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From "Jason Lowe (JIRA)" <j...@apache.org>
Subject [jira] [Commented] (YARN-2314) ContainerManagementProtocolProxy can create thousands of threads for a large cluster
Date Fri, 18 Jul 2014 14:07:05 GMT

    [ https://issues.apache.org/jira/browse/YARN-2314?page=com.atlassian.jira.plugin.system.issuetabpanels:comment-tabpanel&focusedCommentId=14066376#comment-14066376
] 

Jason Lowe commented on YARN-2314:
----------------------------------

While there is cache mismanagement going on as described above, a bigger issue is how this
cache interacts with the ClientCache in the RPC layer and how Connection instances behave.
 Despite this cache's intent to try to limit the number of connected NMs, calling stopProxy
does *not* mean the connection and corresponding IPC client thread is removed.  Closing a
proxy will only shutdown threads if there are *no* other instances of that protocol proxy
currently open.  See ClientCache.stopClient for details.  Given that the whole point of the
ContainerManagementProtocolProxy cache is to preserve at least one reference to the Client,
the IPC Client stop method will never be called in practice and IPC client threads will never
be explicitly torn down as a result of calling stopProxy.

As for Connection instances within the IPC Client, outside of erroneous operation they will
only shutdown if either they reach their idle timeout or are explicitly told to stop via Client.stop,
and the latter will never be called in practice per above.  That means the number of IPC client
threads lingering around is solely dictated by how fast we're connecting to new nodes and
how long the IPC idle timeout is.  By default this timeout is 10 seconds, and an AM running
a wide-spread large job on a large, idle cluster can easily allocate containers for and connect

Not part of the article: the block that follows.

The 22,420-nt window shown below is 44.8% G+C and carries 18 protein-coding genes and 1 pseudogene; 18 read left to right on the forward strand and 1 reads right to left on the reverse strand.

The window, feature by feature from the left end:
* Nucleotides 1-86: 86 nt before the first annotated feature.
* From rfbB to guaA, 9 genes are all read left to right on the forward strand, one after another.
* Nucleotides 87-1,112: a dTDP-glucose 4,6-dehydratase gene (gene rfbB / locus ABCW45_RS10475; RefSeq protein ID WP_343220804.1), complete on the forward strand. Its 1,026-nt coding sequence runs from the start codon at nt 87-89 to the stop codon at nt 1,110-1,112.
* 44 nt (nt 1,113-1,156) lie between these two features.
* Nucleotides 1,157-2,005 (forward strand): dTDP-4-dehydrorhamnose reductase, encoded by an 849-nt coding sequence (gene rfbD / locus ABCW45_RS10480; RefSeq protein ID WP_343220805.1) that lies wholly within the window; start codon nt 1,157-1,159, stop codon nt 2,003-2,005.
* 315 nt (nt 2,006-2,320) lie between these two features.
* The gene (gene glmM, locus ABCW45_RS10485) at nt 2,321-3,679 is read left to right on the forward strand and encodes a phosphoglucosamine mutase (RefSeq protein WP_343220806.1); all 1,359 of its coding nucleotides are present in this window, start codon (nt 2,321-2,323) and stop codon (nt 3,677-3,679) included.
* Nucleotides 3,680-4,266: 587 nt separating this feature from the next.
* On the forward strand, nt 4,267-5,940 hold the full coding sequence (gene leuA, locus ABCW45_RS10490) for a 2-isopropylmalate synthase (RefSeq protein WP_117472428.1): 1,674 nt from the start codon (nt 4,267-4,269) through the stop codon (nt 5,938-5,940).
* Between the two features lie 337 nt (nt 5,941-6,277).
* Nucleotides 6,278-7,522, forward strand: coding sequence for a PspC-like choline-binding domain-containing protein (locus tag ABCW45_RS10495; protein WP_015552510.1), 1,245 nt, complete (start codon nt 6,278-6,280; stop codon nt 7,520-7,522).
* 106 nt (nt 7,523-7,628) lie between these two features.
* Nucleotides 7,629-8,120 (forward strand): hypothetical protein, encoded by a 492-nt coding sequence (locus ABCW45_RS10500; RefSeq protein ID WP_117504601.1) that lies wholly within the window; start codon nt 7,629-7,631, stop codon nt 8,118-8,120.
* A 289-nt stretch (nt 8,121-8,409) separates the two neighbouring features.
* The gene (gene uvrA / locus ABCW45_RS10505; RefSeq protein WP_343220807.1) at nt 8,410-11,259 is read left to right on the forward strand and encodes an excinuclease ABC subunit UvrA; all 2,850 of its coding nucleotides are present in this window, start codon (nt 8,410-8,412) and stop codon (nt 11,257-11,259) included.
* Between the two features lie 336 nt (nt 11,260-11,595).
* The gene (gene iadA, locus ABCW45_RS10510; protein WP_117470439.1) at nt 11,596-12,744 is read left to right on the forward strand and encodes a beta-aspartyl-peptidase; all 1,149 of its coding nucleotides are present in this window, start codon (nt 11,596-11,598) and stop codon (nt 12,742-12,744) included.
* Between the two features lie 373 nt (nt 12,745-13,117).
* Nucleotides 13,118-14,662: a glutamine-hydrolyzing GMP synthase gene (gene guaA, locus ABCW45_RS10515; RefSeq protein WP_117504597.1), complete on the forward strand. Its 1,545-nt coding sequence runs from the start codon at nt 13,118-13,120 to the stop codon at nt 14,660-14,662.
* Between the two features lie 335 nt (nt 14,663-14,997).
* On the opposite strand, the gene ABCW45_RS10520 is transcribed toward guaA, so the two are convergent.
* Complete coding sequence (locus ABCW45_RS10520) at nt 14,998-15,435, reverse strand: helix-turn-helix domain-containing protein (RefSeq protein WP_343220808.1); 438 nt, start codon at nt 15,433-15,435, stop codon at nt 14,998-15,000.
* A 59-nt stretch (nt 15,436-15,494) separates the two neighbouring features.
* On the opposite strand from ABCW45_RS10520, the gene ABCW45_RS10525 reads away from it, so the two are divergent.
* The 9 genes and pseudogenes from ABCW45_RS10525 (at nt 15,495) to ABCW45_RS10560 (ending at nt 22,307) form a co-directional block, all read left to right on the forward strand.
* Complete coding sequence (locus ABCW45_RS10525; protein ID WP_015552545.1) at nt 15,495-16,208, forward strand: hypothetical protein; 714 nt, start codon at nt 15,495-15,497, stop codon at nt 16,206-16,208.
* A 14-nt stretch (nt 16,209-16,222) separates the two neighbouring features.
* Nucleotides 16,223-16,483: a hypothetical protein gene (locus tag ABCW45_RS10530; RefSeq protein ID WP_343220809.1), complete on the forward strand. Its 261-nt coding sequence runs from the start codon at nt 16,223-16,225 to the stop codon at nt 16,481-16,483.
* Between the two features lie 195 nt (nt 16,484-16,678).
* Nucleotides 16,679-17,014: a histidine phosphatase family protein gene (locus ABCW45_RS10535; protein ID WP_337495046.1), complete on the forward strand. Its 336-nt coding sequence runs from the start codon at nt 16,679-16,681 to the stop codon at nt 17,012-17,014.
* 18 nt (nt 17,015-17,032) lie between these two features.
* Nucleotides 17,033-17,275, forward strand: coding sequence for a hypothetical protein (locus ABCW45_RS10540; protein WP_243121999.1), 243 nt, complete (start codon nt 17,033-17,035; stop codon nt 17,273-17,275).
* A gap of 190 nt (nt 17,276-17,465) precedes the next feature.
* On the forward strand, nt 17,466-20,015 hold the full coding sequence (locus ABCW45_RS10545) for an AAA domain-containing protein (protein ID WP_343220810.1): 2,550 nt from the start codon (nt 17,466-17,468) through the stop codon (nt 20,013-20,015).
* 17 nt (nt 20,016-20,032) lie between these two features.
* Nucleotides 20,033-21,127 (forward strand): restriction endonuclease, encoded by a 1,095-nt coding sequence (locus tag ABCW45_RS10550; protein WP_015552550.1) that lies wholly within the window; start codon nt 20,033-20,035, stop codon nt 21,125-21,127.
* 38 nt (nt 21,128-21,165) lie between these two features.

to all of the nodes in less than 10 seconds.  That means we cam still have thousands of IPC
client threads despite ContainerManagementProtocolProxy's efforts to limit the number of connections.

In simplest terms this is a regression of MAPREDUCE-3333.  That patch explicitly tuned the
IPC timeout of ContainerManagement proxies to zero so they would be torn down as soon as we
finished the first call.  I've verified that setting the IPC timeout to zero prevents the
explosion of IPC client threads.  That's sort of a ham-fisted fix since it brings the whole
point of the NM proxy cache into question.  We would be keeping the proxy objects around,
but the connection to the NM would need to be re-established each time we reused it.  Not
sure the cache would be worth much at that point.  If we want to explicitly manage the number
of outstanding NM connections without forcing the connections to shutdown on each IPC call
then I think we need help from the IPC layer itself.  As I mentioned above, I don't think
there's an exposed mechanism to close an individual connection of an IPC Client.

So to sum up, we can fix the cache management bugs described in the first comment, but that
alone will not prevent thousands of IPC client threads from co-existing.  We either need to
set the IPC timeout to 0 (which brings the utility of the NM proxy cache into question) or
change the IPC layer to allow us to close individual Client connections.

> ContainerManagementProtocolProxy can create thousands of threads for a large cluster
> ------------------------------------------------------------------------------------
>
>                 Key: YARN-2314
>                 URL: https://issues.apache.org/jira/browse/YARN-2314
>             Project: Hadoop YARN
>          Issue Type: Bug
>          Components: client
>    Affects Versions: 2.1.0-beta
>            Reporter: Jason Lowe
>            Priority: Critical
>
> ContainerManagementProtocolProxy has a cache of NM proxies, and the size of this cache
is configurable.  However the cache can grow far beyond the configured size when running on
a large cluster and blow AM address/container limits.  More details in the first comment.



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